Yes, but it may be several months before you hear from the Office. It may be many months before the Office actually receives all the mail that has been posted since mid-October. The Office normally receives over 600,000 pieces of mail a year. Yet for 4½ months the Office received no U.S. Postal Service mail at all. It will take a lot of time to process the mail once it is received because of the problems noted above.
Will the Office contact me if my mail has some of these problem?
Yes, but it may be several months before you hear from the Office. It may be the end of September 2002 before the Office actually processes all the mail that has been posted since mid-October 2001.
What will happen to my effective date of registration?
Normally, the effective date of registration is the day the Copyright Office actually receives all three elements:
However, due to the lengthy delays in mail delivery, special measures are being taken for this delayed mail only. The Copyright Office will determine the receipt date based on the postmark date of the envelope or packaging, as follows:
On December 4, the Register of Copyrights issued interim regulations dealing with the impact of the disruption in the mail delivery. Please read more about the interim regulations if you have concerns regarding the impact on the effective date of registration that resulted from the disruption to mail delivery.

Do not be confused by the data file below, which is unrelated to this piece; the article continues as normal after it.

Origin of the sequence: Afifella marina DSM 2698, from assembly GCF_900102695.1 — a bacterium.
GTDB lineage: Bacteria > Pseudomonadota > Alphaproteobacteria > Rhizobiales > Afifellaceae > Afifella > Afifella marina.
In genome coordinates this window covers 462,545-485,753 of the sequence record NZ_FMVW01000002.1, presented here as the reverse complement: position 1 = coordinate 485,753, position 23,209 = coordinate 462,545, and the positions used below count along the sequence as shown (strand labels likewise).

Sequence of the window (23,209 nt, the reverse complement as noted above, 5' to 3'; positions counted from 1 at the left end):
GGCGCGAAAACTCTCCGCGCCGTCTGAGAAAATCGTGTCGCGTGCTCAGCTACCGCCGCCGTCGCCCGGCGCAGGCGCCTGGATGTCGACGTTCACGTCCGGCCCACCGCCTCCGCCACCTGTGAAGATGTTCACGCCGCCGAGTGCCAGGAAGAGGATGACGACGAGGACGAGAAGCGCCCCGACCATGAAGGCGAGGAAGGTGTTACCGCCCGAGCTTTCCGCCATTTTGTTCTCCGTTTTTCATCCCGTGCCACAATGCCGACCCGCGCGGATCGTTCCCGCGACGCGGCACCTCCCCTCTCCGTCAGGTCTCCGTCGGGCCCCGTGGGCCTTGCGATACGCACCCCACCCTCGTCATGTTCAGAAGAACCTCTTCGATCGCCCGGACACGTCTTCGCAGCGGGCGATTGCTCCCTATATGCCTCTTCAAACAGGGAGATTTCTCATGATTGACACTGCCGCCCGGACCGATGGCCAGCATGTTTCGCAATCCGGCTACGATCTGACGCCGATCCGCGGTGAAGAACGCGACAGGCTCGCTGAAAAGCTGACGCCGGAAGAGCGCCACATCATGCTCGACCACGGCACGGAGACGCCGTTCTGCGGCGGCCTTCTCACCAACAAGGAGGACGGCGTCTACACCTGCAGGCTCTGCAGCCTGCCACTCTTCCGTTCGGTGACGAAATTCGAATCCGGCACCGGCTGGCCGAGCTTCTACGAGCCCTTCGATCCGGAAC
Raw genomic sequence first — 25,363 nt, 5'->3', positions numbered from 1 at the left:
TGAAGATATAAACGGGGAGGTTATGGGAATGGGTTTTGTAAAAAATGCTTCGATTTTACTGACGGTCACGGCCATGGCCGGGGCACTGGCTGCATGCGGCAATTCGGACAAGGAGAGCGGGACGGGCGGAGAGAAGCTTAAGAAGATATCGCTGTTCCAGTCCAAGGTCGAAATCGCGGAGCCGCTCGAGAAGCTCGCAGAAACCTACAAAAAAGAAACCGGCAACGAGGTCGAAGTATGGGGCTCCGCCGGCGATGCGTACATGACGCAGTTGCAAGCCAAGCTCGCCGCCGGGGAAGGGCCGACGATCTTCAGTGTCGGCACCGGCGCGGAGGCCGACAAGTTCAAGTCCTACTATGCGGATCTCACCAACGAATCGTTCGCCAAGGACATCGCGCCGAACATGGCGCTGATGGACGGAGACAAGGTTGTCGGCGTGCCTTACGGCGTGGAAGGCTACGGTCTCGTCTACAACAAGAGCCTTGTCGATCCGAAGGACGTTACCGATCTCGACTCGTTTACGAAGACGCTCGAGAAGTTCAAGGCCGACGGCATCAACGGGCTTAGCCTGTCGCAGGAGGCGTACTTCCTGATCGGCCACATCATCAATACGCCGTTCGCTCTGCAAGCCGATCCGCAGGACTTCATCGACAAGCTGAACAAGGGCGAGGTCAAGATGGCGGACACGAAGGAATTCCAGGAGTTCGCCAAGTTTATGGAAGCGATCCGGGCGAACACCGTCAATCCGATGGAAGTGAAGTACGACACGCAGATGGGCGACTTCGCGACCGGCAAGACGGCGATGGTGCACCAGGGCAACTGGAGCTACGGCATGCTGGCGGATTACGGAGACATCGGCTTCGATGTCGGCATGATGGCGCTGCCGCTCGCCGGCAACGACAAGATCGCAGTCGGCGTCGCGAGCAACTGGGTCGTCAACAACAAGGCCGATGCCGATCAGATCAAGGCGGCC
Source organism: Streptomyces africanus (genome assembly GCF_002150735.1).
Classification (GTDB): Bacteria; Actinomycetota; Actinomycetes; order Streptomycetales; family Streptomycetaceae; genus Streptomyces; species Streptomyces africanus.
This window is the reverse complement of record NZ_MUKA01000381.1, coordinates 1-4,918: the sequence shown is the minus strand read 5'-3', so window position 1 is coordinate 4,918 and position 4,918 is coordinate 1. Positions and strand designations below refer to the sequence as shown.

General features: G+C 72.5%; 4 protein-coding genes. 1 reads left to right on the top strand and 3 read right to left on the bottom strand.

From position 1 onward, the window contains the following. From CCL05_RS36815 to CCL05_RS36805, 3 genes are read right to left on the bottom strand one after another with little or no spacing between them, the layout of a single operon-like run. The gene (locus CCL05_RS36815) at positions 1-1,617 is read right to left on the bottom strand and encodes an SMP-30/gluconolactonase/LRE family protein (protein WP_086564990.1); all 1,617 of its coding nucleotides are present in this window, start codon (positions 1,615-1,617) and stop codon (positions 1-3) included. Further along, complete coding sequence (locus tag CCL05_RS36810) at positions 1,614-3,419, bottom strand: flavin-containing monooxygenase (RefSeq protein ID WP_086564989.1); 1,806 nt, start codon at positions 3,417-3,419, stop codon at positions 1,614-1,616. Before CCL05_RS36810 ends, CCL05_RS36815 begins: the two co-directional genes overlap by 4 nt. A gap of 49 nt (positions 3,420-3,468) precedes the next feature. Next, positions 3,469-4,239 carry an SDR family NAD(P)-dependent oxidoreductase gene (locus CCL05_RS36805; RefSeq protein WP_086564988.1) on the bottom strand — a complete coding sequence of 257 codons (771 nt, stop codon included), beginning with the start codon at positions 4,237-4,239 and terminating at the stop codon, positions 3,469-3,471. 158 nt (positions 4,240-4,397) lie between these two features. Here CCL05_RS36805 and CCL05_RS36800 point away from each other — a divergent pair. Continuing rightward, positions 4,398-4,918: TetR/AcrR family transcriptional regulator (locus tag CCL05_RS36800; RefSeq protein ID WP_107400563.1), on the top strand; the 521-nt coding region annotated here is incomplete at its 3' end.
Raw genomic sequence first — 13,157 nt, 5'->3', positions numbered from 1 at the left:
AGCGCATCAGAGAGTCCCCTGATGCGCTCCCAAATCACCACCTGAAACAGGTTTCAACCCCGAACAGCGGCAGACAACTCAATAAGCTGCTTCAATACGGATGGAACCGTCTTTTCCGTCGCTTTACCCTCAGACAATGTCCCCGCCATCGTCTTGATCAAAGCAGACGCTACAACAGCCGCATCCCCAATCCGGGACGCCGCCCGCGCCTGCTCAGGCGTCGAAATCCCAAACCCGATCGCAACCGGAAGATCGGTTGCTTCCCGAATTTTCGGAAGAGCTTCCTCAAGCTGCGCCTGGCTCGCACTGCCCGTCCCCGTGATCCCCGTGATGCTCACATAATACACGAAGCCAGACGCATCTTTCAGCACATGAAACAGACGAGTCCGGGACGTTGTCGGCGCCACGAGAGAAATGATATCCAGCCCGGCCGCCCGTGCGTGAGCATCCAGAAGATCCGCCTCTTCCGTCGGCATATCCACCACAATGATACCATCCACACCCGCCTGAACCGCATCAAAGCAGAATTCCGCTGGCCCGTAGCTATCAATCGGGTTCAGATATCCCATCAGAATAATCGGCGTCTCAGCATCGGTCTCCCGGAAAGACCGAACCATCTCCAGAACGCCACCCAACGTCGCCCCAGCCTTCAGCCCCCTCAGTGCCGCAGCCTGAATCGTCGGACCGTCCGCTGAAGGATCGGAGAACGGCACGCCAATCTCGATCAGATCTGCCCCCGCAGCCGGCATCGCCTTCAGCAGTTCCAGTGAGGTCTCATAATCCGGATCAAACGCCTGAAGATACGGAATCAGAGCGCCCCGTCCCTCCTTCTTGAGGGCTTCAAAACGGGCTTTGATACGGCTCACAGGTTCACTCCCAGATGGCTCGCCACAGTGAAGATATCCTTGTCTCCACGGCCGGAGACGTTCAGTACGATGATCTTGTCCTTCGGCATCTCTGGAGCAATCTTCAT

I have an urgent need to deliver something to the Copyright Office. What should I do?
We advise you to have it hand-delivered to the Copyright Office. A member of the public may carry it personally through the front door of the Madison Building at 101 Independence Avenue, S.E., Washington, D.C. during normal business hours.
Currently, if you use a commercial carrier (such as Federal Express, Airborne Express, DHL Worldwide Express, or United Parcel Service) the items will be delivered to the Copyright Office in the normal time frame. Due to the delay in the delivery of the mail, use of the U.S. Postal Service is not advisable if you have an urgent need to deliver something to the Copyright Office. We will post updates here when there are changes in the delivery of the U.S. Postal Service mail. Please check back periodically.
What if I mailed Special Handling requests that have not been received?
If you submitted Special Handling requests through regular mail during this period, you can consider sending them again through a private carrier or coming to the Copyright Office in person with your request. If you do resubmit a Special Handling request, you should tell us that it is a duplicate of a request already submitted and approximately when it was mailed.
Will my deposit of a cassette tape, video, or CD be damaged by U.S. Postal Service irradiation?
The Library is working with the U.S. Postal Service on this issue and is making every attempt to avoid damage to deposits by irradiation. We do not know if your deposit will be damaged. If we discover that your deposit has been damaged, you will be notified to submit a replacement copy.
What if I received a mandatory notice from the Copyright Acquisitions Division requiring deposit within 90 days of receipt of the notice?
Delays in the mail will be taken into account in enforcing the 90-day requirement. To avoid undue delays and additional correspondence from the Copyright Office, you may consider sending your copies through a private or commercial carrier.
How can I stay informed about updates to this situation?
Call (202) 707-3000 for a recorded message or to speak with a Copyright Office Information Specialist.
This page was last modified on May 23, 2010.